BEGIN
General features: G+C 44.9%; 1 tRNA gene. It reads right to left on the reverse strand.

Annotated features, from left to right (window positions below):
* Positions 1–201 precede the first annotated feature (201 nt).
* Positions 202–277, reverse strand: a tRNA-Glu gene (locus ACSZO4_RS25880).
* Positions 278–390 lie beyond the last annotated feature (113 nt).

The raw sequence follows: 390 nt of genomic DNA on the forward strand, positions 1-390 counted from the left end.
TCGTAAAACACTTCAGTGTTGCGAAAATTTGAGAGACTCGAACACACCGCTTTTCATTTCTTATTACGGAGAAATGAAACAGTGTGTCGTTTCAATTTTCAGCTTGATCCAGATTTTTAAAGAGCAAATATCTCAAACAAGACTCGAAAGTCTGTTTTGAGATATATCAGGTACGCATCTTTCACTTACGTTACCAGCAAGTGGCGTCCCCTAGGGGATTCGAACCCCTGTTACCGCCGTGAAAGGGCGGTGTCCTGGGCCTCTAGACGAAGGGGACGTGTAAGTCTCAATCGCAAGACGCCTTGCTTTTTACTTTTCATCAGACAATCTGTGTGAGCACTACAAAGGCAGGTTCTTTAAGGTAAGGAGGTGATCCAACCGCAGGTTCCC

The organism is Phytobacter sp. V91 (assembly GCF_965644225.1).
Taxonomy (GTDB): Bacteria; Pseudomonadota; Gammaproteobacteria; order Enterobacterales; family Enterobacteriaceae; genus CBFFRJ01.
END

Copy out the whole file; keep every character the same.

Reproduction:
General features: G+C 44.9%; 1 tRNA gene. It reads right to left on the reverse strand.

Annotated features, from left to right (window positions below):
* Positions 1–201 precede the first annotated feature (201 nt).
* Positions 202–277, reverse strand: a tRNA-Glu gene (locus ACSZO4_RS25880).
* Positions 278–390 lie beyond the last annotated feature (113 nt).

The raw sequence follows: 390 nt of genomic DNA on the forward strand, positions 1-390 counted from the left end.
TCGTAAAACACTTCAGTGTTGCGAAAATTTGAGAGACTCGAACACACCGCTTTTCATTTCTTATTACGGAGAAATGAAACAGTGTGTCGTTTCAATTTTCAGCTTGATCCAGATTTTTAAAGAGCAAATATCTCAAACAAGACTCGAAAGTCTGTTTTGAGATATATCAGGTACGCATCTTTCACTTACGTTACCAGCAAGTGGCGTCCCCTAGGGGATTCGAACCCCTGTTACCGCCGTGAAAGGGCGGTGTCCTGGGCCTCTAGACGAAGGGGACGTGTAAGTCTCAATCGCAAGACGCCTTGCTTTTTACTTTTCATCAGACAATCTGTGTGAGCACTACAAAGGCAGGTTCTTTAAGGTAAGGAGGTGATCCAACCGCAGGTTCCC

The organism is Phytobacter sp. V91 (assembly GCF_965644225.1).
Taxonomy (GTDB): Bacteria; Pseudomonadota; Gammaproteobacteria; order Enterobacterales; family Enterobacteriaceae; genus CBFFRJ01.